1

At the same zoom level, the scale bar of a map from Google Maps API (v3) can have different sizes. Here are two screenshots I took at the same zoom level on the same map at two different locations.

Indianapolis enter image description here

Cambridge (UK) enter image description here

You can try it yourself on this page (go to the second map, the one with the scale bar). http://tech.reumer.net/Google-Maps/Demo-Google-Maps-V3/show-all.html

In my application, I have two maps and I want these maps to always have the same scale. I started out by forcing them to be at the same zoom level (with some js listeners), but it looks like it's not going to be enough.

Is there a way to force same scale maps or a specific scale (as opposed to a specific zoom level) on Google Maps API? Which competitors offer this feature?

3

The locations you specify are at different latitudes. Because the Spherical Mercator implementation used by Google maps compresses latitude, the scale will change depending on the distance from the Equator.

In your example, try zooming out a long way, then navigate northwards. You'll see that the scale bar gets progressively longer as you pan.

  • Dammit. I dreaded this answer. Is there a way to fix the scale bars to be of a specific length and to adjust zoom consequently? My goal is two have 2 maps of different locations in the world on which I can compare distances… – cpa Jul 25 '14 at 2:17
  • @cpa: No you can't vary the zoom. The zoom levels are fixed, and even in one tile, the scale will not be uniform in different directions. – Devdatta Tengshe Jul 25 '14 at 2:50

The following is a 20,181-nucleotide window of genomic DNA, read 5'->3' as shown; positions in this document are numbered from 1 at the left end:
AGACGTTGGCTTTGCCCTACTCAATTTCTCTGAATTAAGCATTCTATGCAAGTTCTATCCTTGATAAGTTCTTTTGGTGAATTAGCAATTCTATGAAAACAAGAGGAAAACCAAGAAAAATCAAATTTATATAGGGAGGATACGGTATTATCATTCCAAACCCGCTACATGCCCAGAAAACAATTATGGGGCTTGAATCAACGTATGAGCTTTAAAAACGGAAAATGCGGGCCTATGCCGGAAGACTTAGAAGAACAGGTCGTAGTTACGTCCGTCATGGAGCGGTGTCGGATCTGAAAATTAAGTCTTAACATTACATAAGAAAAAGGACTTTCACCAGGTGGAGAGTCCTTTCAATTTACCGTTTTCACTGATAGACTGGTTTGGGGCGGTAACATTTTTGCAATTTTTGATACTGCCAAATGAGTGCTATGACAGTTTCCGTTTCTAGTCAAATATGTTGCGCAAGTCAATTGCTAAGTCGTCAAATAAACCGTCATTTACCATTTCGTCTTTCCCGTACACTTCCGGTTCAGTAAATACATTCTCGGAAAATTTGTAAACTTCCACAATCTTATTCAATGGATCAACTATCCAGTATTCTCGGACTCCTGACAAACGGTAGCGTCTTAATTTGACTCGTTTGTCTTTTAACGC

• I understand it's not uniform but for the scale my app will be used at, it doesn't really matter. Are there any competitors which would let vary the zoom? – cpa Jul 25 '14 at 12:39
1

Theoretically, you could build a map cache (series of rectangular map tiles stored as graphics files (png, jpg, etc) using an Equidistant map projection, and only need one scale bar per zoom level anywhere in the world. However, people might not like the way it looks, and it may not preserve direction (i.e. north being always "up", etc) which may wreak havoc on the navigation part of google maps. Alternatively, you could use a spherical map viewer, like Google Earth Pro, to take measurements and keep the size of the scale bar the same at any given zoom level, since you are not using a flat projection there.

-2

There's no reason the scale can't be lined up, latitude or not. If I take a screenshot of one map, I can use MS Paint to resize it until it's the same scale as a second map, therefore Google could do the same.

  • Can someone please explain why this has been marked down? surely if I adjust image 2 until the scale bar is the size of image one I am not ruining the integrity of the scale bar? What am I missing? – David Sigley Jan 11 '15 at 17:55

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